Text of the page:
Ratings, the beloved of sports anoraks, largely confirm only what gut feeling tells. Flat racing's annual statfest is the World Thoroughbred Rankings, by which the senior handicappers from Britain, Ireland and beyond grade the top performers.
The latest edition, the judgements on the classes of 2006, were revealed yesterday and made official that in, Europe, Teofilo was last year's best two-year-old, that George Washington and Rail Link the best three-year-olds, that the sprinters of any age were not much cop and that if Sir Percy never raced again, he would retire as the worst Derby winner for nearly a century.
And the statistics also confirm something that has been a creeping trend for a few years now, that Britain is no longer the centre of the thoroughbred universe. Last year only one home-trained performer, Eclipse Stakes winner David Junior, was an outright leader in any of the 17 distance and surface categories for which champions were decreed.
The best horse in the world was US-trained four-year-old Invasor, granted a mark of 129 on the strength of his Breeders' Cup Classic victory. Then, on 128, come two more Statesiders, the three-year-olds Bernardini and Discreet Cat, followed by their compatriot Lava Man, Japanese star Deep Impact, Ireland's George Washington and France's Rail Link, all on 127. The highest-rated runner from a stable in Britain was the late Electrocutionist, granted 125.
The status of Invasor - probably the first global champion bred in Argentina since Maradona - makes him very good, but not great. A truly outstanding horse generally has a three as the middle number in his or her rating or - in the cases of a Sea-Bird, a Secretariat, a Ribot, a Brigadier Gerard - a four.
"There was no magic 130 horse this year," said Nigel Gray, the British Horseracing Board's chief handicapper, "but there are 12 rated over 125 this year, compared to eight in 2005 and six in 2004. And several are still unknown quantities."
Chief among those is certainly Godolphin's unbeaten, unexposed Discreet Cat, whose aggregate winning distance in his six runs has been 38 lengths. The colt, who will race on this year at four, first burst on the international scene in the UAE Derby, in which Invasor finished fourth, but the latest renewal of the original at Epsom, though, has had no such impact. The last Derby winner assessed below Sir Percy's 121 was the dire 1908 winner Signorinetta, judged (albeit on a purely domestic scale) to be worth only 120.
Other vignettes from the three-year-olds-plus lists are that the best sprinters were Australia's Takeover Target and US-based Henny Hughes on 120; St Leger hero Sixties Icon shared the three-year-old stayers' title with Japan's Song Of Wind on 117; and that Pride (123) inched out Ouija Board (122) for girl power.
In detail, though, ratings are only an interpretation, a transmogrification of the beauty of a galloping racehorse into dry statistics and, as such, can be damned lies. They provide a talking point in bars, a selling point for a potential stallion and, with the brush of Monet rather than Rockwell, the means to place horses on time's pantheon.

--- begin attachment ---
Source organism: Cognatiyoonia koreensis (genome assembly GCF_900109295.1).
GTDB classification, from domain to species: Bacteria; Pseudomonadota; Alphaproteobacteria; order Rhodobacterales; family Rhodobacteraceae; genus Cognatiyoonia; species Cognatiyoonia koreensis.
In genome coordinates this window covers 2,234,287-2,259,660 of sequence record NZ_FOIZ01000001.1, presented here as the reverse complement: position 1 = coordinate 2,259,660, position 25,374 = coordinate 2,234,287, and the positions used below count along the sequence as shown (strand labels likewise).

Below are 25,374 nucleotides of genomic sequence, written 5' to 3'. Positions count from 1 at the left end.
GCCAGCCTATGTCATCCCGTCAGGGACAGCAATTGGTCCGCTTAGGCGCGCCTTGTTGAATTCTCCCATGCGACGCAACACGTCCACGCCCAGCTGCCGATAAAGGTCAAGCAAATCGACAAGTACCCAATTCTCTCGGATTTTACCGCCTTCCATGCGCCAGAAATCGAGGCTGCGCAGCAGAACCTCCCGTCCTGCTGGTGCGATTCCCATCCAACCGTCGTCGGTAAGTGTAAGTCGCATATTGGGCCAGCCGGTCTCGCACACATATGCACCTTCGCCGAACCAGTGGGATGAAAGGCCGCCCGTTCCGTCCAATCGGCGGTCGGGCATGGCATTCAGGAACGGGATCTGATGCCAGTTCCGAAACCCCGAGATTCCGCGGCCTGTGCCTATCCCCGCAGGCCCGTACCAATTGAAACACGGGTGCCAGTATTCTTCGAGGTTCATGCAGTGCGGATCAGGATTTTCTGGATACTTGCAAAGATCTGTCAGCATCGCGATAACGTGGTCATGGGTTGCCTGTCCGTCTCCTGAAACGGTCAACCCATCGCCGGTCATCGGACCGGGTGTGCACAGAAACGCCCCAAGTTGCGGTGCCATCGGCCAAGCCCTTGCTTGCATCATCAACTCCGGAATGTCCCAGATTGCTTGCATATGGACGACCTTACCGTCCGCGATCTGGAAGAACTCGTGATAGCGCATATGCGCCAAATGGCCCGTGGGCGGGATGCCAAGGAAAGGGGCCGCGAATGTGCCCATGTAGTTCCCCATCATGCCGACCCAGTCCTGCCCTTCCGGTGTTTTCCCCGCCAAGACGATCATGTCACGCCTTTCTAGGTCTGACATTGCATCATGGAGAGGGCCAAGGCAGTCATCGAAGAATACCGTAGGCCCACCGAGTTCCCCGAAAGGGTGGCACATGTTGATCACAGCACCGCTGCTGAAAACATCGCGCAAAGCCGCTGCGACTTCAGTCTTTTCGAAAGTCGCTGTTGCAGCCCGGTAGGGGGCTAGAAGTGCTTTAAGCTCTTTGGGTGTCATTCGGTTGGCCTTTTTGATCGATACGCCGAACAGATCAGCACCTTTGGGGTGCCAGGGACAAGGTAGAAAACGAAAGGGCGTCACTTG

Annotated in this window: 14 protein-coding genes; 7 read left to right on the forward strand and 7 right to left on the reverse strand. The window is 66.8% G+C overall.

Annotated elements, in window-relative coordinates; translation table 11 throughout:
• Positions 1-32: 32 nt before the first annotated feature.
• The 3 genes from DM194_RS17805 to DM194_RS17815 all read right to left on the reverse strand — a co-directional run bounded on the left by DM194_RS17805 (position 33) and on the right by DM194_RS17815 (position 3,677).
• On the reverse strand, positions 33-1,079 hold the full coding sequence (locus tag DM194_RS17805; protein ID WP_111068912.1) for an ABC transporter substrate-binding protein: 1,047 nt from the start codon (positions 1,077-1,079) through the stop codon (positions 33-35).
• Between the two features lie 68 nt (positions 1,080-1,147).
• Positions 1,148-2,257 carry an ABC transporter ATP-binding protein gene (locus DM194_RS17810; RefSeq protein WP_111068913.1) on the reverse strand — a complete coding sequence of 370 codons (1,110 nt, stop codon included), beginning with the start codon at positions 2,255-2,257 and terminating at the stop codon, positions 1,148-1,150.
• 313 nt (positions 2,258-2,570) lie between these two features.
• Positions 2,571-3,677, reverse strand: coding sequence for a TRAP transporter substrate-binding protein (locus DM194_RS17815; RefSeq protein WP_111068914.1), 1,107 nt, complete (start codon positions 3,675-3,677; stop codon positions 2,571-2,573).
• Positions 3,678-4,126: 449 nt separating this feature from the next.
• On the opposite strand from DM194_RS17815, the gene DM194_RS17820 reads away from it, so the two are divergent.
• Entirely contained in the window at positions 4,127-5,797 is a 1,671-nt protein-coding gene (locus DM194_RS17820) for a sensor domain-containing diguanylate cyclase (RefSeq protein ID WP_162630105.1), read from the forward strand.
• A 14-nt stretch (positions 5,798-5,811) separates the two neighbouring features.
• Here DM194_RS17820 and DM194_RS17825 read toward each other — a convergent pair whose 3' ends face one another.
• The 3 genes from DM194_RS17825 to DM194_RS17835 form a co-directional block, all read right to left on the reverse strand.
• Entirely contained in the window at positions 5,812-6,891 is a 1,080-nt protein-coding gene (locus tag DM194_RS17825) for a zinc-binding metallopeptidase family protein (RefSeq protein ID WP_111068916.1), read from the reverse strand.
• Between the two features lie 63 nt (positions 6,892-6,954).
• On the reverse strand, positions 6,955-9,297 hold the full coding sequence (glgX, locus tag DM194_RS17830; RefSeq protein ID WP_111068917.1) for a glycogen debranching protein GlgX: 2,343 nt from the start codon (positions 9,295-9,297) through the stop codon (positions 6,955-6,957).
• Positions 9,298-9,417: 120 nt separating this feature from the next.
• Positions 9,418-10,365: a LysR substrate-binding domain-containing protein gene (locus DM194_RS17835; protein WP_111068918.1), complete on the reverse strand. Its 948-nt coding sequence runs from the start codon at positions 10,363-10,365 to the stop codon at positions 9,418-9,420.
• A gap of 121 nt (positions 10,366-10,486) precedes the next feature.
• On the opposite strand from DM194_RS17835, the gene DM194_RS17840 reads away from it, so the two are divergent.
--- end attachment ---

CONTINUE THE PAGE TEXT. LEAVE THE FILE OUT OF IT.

That, though, is the past. What most of us really want to know is what to follow in the Classics this year and who better to act as guides than two of the men who can wear hooded zip-up jackets with real style.
Irish racing's senior handicapper Garry O'Gorman has no doubts; for him Teofilo, named after a Cuban boxer, is a knock-out. "He has always struck me as an embryo three-year-old and I think he will be a monster," he said. "I thought Holy Roman Emperor was up there with the best Ballydoyle two-year-olds of recent years, and Teofilo, who was a sitting duck in front but found more when he was challenged, beat him fair and square in the Dewhurst."
Or did he? Step forward Britain's two-year-old expert Matthew Tester. "I agree Teofilo will improve," he said, "but his margin of victory at Newmarket was only 1/50th of a second and for me Holy Roman Emperor's route cost him more than that."
Even if the older brigade were only ordinary last year, the two-year-olds have been judged an exceptionally promising bunch. And for Teofilo's trainer Jim Bolger, juvenile champions are like buses; he also has charge of the top filly Finsceal Beo, almost the colt's equal if sex allowance is taken into account.
Though the Godolphin operation is responsible for Discreet Cat, Bernardini and poor Electrocutionist, it is a name notable by its absence from the list of 53 juveniles above 110. But among the blues' ranks there lurks Tester's dark horse. "I think they do have a Classic winner on their hands," he said. "Look out for Measured Tempo. She's a serious middle distance talent in the making."
European Rankings: Top 20 two-year-olds of 2006
Teofilo (J Bolger, Irl) 123
Holy Roman Emperor (A O'Brien, Irl) 122
Dutch Art (P Chapple-Hyam) 121
Finsceal Beo (J Bolger, Irl) 119
Mount Nelson (A O'Brien, Irl) 119
Spirit One (P Demercastel, Fr) 118
Battle Paint (J-C Rouget, Fr) 117
Strategic Prince (P Cole) 117
Authorized (P Chapple-Hyam) 116
Captain Marvelous (B Hills) 116
Eagle Mountain (A O'Brien, Irl) 116
Haatef (K Prendergast, Irl) 116
Halicarnassus (M Channon) 116
Vital Equine (E O'Neill) 116
Wi Dud (K Ryan) 116
Admiralofthefleet (A O'Brien, Irl) 115
Cockney Rebel (G Huffer) 115
He's A Decoy (D Wachman, Irl) 115
Sander Camillo (J Noseda) 115
Yellowstone (A O'Brien, Irl) 115
(GB unless stated)
Nap: Oceanos Des Obeaux
NB: Milan Deux Mille
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